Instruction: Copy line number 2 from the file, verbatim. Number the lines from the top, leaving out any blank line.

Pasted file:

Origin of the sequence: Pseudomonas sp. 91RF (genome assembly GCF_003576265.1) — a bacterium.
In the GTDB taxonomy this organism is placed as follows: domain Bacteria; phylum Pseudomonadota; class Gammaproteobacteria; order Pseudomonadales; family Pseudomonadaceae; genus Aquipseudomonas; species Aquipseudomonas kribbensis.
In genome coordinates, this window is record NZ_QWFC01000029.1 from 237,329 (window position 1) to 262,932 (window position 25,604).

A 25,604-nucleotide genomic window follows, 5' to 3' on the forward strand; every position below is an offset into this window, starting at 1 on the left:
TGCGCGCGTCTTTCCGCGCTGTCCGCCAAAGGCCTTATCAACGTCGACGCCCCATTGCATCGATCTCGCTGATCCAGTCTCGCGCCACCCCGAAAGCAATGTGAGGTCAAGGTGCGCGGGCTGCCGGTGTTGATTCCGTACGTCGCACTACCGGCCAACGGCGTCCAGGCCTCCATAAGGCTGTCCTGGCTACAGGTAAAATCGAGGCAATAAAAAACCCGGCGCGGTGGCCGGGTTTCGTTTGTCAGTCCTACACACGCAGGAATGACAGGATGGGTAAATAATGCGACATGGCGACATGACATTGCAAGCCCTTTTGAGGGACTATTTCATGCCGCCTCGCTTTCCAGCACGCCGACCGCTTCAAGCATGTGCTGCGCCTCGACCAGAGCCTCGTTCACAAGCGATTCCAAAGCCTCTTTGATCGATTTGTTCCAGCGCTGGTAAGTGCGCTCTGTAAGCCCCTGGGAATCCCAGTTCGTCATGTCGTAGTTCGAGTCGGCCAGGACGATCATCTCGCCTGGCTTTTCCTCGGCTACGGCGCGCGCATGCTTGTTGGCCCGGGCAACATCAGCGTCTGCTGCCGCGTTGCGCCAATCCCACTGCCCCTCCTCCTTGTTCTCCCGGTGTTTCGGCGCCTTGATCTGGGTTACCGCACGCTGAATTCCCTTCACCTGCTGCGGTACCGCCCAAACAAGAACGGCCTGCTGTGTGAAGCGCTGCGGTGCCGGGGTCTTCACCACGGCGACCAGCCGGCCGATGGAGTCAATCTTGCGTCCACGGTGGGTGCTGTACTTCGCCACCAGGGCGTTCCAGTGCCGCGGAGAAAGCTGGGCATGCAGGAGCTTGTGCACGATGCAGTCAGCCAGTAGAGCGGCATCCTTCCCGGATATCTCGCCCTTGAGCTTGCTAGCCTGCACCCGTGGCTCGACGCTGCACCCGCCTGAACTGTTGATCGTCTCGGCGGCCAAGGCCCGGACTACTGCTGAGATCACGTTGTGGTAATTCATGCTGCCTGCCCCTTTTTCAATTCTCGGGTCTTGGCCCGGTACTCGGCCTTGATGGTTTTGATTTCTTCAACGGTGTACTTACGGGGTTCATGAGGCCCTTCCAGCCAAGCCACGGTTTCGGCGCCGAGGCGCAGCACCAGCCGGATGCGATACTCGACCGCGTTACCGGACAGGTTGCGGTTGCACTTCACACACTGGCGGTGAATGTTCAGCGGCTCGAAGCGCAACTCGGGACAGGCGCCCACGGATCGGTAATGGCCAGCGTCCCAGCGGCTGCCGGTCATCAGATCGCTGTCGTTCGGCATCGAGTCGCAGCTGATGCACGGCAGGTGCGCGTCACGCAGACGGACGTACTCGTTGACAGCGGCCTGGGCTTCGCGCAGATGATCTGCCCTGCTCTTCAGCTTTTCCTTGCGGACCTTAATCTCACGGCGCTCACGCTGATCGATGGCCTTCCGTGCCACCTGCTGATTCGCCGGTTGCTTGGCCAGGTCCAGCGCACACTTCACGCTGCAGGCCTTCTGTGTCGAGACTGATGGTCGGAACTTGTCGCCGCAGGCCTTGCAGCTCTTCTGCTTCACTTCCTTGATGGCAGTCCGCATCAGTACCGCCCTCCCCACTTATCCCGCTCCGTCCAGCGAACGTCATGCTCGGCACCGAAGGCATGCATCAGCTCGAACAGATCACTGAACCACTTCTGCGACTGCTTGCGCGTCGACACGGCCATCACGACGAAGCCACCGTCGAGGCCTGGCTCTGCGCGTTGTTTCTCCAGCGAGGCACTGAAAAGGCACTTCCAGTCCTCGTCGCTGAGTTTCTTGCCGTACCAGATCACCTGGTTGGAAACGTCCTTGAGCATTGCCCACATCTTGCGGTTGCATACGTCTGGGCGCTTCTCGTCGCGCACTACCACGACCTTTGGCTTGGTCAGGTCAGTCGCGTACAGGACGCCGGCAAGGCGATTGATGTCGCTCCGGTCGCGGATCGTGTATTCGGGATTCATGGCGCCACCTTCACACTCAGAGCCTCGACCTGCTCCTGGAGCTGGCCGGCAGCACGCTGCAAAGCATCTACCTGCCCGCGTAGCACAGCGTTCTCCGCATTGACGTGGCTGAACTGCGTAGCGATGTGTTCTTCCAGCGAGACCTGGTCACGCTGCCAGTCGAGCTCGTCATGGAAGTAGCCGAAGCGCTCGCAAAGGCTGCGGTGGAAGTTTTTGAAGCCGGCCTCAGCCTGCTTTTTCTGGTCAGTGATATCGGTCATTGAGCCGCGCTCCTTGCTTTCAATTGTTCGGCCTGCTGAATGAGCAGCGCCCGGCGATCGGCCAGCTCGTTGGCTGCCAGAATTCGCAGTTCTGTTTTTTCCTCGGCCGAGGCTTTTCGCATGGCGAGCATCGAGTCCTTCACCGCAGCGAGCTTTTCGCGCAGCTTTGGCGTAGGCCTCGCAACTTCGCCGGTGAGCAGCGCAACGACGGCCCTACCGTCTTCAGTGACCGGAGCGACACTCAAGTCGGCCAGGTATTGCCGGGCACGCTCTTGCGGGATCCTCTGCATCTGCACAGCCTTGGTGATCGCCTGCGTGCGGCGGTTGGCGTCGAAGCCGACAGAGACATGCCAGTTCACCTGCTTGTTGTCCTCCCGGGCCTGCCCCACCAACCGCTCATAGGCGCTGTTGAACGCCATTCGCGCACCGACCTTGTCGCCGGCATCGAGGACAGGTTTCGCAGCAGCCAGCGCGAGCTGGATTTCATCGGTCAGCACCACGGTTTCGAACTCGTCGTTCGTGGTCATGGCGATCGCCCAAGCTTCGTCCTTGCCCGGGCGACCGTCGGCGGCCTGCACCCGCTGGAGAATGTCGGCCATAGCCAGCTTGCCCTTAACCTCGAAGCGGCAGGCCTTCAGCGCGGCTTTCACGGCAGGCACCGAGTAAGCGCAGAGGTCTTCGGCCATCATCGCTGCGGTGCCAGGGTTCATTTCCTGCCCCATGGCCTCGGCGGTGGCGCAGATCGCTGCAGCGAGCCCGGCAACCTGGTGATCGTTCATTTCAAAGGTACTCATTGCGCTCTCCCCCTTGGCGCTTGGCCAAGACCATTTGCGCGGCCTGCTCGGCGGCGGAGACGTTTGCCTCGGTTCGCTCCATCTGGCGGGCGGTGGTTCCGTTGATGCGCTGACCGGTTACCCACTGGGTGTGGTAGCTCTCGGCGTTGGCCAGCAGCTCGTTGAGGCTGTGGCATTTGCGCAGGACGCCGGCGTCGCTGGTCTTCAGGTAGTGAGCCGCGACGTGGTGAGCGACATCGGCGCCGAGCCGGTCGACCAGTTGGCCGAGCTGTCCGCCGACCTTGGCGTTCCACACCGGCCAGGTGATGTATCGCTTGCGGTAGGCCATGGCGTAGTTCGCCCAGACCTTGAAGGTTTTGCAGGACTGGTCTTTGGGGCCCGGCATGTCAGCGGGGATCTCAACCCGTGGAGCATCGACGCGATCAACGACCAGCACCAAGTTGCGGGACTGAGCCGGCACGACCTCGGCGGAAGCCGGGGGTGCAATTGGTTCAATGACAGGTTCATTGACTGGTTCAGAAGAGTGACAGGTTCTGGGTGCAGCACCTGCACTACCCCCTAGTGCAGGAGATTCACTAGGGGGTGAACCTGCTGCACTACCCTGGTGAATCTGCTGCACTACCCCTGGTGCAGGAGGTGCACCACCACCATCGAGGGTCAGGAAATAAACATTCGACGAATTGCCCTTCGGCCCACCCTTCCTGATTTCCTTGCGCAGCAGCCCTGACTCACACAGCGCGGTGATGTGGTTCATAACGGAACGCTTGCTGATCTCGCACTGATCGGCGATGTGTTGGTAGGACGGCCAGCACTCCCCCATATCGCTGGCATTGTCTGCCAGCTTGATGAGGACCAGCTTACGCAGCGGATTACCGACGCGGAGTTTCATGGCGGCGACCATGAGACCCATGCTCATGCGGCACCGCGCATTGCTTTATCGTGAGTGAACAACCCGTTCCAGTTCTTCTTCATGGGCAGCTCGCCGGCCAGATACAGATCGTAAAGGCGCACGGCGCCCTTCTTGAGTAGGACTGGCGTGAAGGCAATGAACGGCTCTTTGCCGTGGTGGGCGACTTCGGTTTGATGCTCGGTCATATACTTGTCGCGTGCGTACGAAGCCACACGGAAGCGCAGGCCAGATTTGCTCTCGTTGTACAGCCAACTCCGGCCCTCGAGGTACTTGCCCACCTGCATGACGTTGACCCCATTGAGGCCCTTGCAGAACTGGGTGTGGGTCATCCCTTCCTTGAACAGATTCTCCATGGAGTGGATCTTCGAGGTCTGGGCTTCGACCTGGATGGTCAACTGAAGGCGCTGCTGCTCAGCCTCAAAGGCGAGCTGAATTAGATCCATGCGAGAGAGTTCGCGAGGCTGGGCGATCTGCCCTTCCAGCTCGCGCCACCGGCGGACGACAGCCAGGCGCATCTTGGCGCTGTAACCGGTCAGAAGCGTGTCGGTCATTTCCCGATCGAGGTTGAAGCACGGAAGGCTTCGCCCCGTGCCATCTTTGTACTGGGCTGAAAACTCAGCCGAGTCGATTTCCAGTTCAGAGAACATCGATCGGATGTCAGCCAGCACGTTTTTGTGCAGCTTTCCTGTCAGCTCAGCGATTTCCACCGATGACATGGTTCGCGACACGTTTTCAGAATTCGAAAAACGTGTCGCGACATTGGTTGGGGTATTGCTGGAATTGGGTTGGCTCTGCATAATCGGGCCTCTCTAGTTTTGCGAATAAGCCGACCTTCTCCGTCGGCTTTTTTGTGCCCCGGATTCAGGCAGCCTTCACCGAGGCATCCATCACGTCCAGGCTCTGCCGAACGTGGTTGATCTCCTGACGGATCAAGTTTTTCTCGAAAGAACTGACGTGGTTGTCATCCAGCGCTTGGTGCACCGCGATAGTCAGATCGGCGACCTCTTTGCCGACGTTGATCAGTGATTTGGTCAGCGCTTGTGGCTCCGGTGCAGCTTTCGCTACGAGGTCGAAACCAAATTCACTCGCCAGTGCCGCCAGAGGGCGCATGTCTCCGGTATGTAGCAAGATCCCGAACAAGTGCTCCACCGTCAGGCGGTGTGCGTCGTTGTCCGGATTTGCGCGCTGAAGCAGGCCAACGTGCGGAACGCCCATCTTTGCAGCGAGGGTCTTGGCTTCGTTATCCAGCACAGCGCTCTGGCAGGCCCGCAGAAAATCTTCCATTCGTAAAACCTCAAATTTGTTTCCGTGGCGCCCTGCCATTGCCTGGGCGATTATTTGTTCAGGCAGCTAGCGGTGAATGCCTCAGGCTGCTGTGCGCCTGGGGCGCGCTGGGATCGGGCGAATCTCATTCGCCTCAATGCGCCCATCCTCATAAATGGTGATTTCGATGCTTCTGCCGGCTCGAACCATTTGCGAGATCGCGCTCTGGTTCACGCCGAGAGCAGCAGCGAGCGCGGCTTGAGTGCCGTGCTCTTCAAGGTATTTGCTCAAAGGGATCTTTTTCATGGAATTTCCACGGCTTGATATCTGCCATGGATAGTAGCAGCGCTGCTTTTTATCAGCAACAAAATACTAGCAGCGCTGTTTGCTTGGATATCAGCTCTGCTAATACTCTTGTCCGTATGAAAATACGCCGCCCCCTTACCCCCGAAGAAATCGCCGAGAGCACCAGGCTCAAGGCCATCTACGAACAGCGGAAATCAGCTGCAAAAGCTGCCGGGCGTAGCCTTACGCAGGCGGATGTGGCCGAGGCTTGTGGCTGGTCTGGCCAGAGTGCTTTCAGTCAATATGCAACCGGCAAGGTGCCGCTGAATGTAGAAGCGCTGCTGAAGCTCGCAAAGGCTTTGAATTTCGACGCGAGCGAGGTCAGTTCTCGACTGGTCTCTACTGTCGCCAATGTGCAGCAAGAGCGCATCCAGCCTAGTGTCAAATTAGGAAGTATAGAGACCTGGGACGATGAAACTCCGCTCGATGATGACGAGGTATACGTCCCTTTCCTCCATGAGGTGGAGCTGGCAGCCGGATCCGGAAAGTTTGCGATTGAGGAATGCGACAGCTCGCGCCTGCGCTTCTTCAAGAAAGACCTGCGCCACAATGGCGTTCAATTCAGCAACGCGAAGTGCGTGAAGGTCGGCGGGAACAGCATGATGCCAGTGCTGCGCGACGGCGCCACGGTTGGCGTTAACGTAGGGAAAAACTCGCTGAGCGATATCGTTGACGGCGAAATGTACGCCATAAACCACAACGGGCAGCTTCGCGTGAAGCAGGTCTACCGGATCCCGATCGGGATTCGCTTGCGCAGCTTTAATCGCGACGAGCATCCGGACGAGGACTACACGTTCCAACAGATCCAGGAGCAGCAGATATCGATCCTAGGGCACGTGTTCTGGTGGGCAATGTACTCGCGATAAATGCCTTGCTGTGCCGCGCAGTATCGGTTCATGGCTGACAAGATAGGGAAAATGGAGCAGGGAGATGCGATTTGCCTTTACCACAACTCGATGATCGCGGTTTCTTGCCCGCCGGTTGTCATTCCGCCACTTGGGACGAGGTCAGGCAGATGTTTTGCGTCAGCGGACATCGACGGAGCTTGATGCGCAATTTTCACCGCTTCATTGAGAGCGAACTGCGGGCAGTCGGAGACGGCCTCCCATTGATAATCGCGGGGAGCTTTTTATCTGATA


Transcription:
In the GTDB taxonomy this organism is placed as follows: domain Bacteria; phylum Pseudomonadota; class Gammaproteobacteria; order Pseudomonadales; family Pseudomonadaceae; genus Aquipseudomonas; species Aquipseudomonas kribbensis.